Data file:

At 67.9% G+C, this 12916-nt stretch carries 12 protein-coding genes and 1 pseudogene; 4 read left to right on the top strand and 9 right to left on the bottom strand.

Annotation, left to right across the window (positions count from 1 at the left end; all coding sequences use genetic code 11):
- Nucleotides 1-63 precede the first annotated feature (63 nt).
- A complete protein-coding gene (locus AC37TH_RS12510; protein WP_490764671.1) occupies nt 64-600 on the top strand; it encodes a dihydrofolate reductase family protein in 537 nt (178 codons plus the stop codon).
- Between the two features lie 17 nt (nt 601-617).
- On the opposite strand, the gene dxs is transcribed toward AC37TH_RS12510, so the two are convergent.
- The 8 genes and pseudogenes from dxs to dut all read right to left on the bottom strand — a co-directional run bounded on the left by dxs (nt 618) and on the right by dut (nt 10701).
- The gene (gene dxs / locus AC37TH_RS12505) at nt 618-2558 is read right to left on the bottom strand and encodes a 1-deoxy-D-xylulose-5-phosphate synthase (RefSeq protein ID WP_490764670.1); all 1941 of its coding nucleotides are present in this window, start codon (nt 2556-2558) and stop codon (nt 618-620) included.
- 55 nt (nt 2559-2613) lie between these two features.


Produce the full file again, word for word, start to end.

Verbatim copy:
At 67.9% G+C, this 12916-nt stretch carries 12 protein-coding genes and 1 pseudogene; 4 read left to right on the top strand and 9 right to left on the bottom strand.

Annotation, left to right across the window (positions count from 1 at the left end; all coding sequences use genetic code 11):
- Nucleotides 1-63 precede the first annotated feature (63 nt).
- A complete protein-coding gene (locus AC37TH_RS12510; protein WP_490764671.1) occupies nt 64-600 on the top strand; it encodes a dihydrofolate reductase family protein in 537 nt (178 codons plus the stop codon).
- Between the two features lie 17 nt (nt 601-617).
- On the opposite strand, the gene dxs is transcribed toward AC37TH_RS12510, so the two are convergent.
- The 8 genes and pseudogenes from dxs to dut all read right to left on the bottom strand — a co-directional run bounded on the left by dxs (nt 618) and on the right by dut (nt 10701).
- The gene (gene dxs / locus AC37TH_RS12505) at nt 618-2558 is read right to left on the bottom strand and encodes a 1-deoxy-D-xylulose-5-phosphate synthase (RefSeq protein ID WP_490764670.1); all 1941 of its coding nucleotides are present in this window, start codon (nt 2556-2558) and stop codon (nt 618-620) included.
- 55 nt (nt 2559-2613) lie between these two features.